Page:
If I have pending case with USCIS, got separated and want to remarry another US citizen, will this be a problem? 9 Answers as of November 11, 2013

I got married in April 2012 to a US citizen. Our USCIS interview did not go well. It was however not denied, just pending. We relocated to another state in November 2012 and filed a new case there. The interview went well but the officer said based on our previous interview, that he would like to interview us one more time and that we would get a letter to appear again. We have not heard from them for 7 months now and my husband drinks alot was becoming abusive so we are seperated. I met someone else who wants to marry me. He is also a US citizen but I don't know how to go about this. If I divorce my husband whom I have been seperated from and living apart for 7 months and remarry someone else and file new USCIS paper work, would this be a problem? Sorry for the lengthy message.

Ask a Local Attorney. 100% Anonymous. Free Answers.

Free Case Evaluation by a Local Lawyer: Click here
Law Offices of Svetlana Boukhny
Law Offices of Svetlana Boukhny | Svetlana Boukhny
You have to be legally divorced before you can legally remarry. You have to show that the new marriage is bona fide. If you can do that, it should be approvable regardless of the prior marriage. You may have to explain the circumstances of the current marriage terminating, etc.
Answer Applies to: California
Replied: 11/11/2013
Mulder Law office, PA
Mulder Law office, PA | Kyndra L Mulder, Esquire
Assuming you did not enter the USA on a fiance visa, you entered with a valid visa, you are not and will not be charged with marriage fraud for your first marriage; you can divorce remarry and your new spouse will need to file an I-130 for you. You will need to file a new I-485.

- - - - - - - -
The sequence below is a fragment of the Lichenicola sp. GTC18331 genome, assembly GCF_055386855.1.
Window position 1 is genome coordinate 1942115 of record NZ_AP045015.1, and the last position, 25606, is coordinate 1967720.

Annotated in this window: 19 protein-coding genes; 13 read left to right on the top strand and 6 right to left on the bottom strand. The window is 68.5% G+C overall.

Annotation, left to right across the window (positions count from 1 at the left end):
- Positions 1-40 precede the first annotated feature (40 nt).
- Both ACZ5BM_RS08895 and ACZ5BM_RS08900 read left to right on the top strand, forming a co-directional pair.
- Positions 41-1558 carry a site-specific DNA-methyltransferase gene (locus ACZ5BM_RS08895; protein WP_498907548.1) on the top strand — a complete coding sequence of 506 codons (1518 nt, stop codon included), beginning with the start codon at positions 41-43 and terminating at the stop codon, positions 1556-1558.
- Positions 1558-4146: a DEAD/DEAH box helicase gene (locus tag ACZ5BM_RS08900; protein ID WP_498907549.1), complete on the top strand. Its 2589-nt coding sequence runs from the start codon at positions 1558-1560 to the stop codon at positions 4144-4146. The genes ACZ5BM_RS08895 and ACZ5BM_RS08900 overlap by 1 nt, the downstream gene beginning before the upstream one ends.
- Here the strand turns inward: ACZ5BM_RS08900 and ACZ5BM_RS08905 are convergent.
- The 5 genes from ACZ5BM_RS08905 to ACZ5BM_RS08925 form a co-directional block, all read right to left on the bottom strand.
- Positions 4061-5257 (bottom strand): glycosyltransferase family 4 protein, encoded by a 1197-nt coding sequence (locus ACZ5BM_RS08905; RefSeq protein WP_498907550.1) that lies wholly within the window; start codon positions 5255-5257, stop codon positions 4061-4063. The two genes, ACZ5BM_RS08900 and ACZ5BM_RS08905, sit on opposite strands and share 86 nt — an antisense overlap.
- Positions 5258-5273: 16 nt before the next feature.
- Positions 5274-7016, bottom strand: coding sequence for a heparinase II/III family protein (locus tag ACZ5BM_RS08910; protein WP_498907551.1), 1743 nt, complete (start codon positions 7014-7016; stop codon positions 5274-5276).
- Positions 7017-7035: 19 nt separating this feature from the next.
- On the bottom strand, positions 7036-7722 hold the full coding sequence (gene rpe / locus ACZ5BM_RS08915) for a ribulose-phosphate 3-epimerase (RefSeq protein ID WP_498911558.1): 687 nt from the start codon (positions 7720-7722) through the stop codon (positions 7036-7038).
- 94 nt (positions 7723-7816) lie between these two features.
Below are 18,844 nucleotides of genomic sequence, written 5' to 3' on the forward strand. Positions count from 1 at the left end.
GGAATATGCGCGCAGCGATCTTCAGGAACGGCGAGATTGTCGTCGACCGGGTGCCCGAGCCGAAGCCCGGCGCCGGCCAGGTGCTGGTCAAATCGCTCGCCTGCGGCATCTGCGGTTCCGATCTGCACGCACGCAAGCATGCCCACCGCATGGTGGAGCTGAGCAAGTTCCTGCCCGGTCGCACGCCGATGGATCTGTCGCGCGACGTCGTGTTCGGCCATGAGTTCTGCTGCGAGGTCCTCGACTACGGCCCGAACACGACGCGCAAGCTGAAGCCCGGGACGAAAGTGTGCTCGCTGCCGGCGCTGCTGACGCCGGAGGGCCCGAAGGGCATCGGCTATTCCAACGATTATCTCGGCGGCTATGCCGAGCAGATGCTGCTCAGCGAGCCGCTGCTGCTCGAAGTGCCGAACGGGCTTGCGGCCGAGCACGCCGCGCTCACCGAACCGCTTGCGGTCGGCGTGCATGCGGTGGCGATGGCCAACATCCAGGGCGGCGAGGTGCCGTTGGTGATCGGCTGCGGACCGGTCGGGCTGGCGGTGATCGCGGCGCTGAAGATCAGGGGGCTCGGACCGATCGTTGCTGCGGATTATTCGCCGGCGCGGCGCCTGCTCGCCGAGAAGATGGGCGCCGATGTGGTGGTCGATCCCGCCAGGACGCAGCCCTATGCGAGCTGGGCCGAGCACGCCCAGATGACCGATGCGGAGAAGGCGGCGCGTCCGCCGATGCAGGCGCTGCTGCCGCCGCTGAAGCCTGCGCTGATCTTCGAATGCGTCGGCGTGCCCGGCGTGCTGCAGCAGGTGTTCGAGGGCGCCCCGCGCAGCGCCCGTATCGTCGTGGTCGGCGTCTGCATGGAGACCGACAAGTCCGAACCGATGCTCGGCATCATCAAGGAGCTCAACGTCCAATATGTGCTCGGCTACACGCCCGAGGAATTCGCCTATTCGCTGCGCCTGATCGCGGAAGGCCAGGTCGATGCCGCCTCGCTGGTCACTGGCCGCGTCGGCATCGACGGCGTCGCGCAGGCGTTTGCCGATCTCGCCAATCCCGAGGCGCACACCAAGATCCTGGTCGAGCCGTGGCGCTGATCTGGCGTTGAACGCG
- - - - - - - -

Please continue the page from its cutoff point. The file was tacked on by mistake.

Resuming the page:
Answer Applies to: Florida
Replied: 10/28/2013
Coane and Associates
Coane and Associates | Bruce Coane
It's not unusual for the immigration authorities to allege that the first marriage to a USA citizen was a fraud. They often have no direct proof, but they will make you prove (sometimes) that the first marriage was bona-fide, before they ever approve a green card based on the second marriage.
Answer Applies to: Texas
Replied: 10/28/2013
Law Office of Adebola Asekun | Adebola O. Asekun
Based on the information your provided, it appears CIS has some concerns about the bona fides of your marriage and a second marriage will not address those concerns. I strongly urge you to retain an experienced immigration attorney before you do anything.
Answer Applies to: New York
Replied: 10/28/2013
CoverLaw | Jim Cover
You have to get divorced first.
Answer Applies to: California
Replied: 10/28/2013
    Reza Athari & Associates, PLLC
    Reza Athari & Associates, PLLC | Reza Athari
    Obviously the second marriage will be more scrutinized especially because your first I-130 still under investigation. If CIS makes a finding that your first marriage was to circumvent immigration laws, you will be barred for ever from receiving any immigration benefit. You will need to discuss this with a competent attorney.
    Answer Applies to: Nevada
    Replied: 10/25/2013
    Law Offices of Grinberg and Segal
    Law Offices of Grinberg and Segal | Alexander Segal
    It should not be a problem if you can establish that both your current marriage and prior marriage were bona fide. I would really encourage you to hire an attorney.
    Answer Applies to: New York
    Replied: 10/25/2013
    Rickie Emmanuel Ibe, P.C. | Rickie Ibe
    Not so much a problem, but a concern for the validity of the current marriage. You should have evidence of the abuse, such as, police reports, etc. I recommend that you get a lawyer for detail consultation.
    Answer Applies to: Michigan
    Replied: 10/25/2013
    Law Offices of Linda Rose Fessler | Linda Fessler
    Yes. They already have doubts about you.
    Answer Applies to: California
    Replied: 10/25/2013
Click to View More Answers: